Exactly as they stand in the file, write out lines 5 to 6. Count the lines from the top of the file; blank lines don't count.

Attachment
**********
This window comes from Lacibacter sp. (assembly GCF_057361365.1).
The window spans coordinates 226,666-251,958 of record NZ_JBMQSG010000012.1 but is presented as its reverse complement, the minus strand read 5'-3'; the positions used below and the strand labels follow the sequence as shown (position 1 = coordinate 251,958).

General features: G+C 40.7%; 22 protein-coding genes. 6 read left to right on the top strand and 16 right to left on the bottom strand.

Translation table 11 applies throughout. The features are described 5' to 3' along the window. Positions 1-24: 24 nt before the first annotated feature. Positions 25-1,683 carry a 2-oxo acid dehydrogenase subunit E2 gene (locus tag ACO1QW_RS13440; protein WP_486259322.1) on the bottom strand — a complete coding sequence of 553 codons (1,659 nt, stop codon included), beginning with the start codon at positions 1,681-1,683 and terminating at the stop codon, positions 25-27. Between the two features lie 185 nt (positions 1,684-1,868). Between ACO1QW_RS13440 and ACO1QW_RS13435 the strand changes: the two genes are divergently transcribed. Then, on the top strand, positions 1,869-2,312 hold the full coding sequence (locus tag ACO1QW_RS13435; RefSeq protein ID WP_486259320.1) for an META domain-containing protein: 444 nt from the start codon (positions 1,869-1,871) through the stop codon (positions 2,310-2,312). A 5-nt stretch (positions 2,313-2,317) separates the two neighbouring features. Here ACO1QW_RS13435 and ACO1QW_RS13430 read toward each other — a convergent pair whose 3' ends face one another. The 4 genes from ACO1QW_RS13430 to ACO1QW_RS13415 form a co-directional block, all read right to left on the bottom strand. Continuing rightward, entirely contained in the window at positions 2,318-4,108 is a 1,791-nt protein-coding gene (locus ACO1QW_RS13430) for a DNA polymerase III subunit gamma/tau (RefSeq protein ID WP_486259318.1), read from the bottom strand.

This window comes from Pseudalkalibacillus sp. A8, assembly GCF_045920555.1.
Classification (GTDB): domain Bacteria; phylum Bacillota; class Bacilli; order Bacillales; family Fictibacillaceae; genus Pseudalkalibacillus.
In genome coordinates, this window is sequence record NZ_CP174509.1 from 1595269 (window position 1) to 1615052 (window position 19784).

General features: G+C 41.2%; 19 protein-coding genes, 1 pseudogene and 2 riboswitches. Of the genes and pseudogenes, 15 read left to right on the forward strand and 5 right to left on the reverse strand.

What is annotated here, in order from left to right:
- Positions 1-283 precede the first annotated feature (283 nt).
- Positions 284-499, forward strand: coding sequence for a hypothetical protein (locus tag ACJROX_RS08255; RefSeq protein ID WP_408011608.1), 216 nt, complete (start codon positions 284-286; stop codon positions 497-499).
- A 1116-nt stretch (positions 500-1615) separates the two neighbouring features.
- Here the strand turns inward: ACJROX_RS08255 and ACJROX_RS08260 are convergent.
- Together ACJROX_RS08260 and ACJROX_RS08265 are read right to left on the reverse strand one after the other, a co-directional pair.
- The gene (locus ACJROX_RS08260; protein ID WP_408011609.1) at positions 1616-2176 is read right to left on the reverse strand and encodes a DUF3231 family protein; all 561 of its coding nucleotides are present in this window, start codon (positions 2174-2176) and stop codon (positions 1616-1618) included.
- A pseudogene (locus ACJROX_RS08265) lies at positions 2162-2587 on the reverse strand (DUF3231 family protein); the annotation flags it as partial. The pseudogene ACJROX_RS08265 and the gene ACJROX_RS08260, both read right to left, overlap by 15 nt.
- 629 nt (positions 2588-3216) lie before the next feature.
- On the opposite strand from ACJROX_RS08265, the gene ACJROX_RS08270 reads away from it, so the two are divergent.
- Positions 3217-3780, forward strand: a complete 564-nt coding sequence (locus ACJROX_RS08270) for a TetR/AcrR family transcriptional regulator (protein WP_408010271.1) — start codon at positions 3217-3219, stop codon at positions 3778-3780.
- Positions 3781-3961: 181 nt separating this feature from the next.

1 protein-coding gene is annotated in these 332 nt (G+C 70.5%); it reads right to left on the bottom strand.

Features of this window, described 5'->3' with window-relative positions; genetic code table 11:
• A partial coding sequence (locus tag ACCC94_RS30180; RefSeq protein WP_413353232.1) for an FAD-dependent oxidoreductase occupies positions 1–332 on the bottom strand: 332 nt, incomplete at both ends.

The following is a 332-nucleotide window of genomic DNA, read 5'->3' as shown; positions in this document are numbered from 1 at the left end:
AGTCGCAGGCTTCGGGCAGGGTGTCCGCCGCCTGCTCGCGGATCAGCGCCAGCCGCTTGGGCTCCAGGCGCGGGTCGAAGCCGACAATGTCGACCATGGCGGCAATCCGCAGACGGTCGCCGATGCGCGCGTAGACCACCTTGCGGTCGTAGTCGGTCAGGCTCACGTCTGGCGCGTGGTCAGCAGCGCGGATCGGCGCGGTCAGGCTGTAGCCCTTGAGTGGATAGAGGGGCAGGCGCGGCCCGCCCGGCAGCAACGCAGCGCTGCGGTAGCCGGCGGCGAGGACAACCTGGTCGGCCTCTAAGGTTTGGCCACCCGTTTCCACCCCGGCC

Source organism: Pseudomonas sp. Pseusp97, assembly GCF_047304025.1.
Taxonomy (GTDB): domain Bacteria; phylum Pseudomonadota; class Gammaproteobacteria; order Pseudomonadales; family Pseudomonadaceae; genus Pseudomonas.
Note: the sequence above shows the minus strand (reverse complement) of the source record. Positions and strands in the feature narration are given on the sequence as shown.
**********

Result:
This window comes from Pseudalkalibacillus sp. A8, assembly GCF_045920555.1.
Classification (GTDB): domain Bacteria; phylum Bacillota; class Bacilli; order Bacillales; family Fictibacillaceae; genus Pseudalkalibacillus.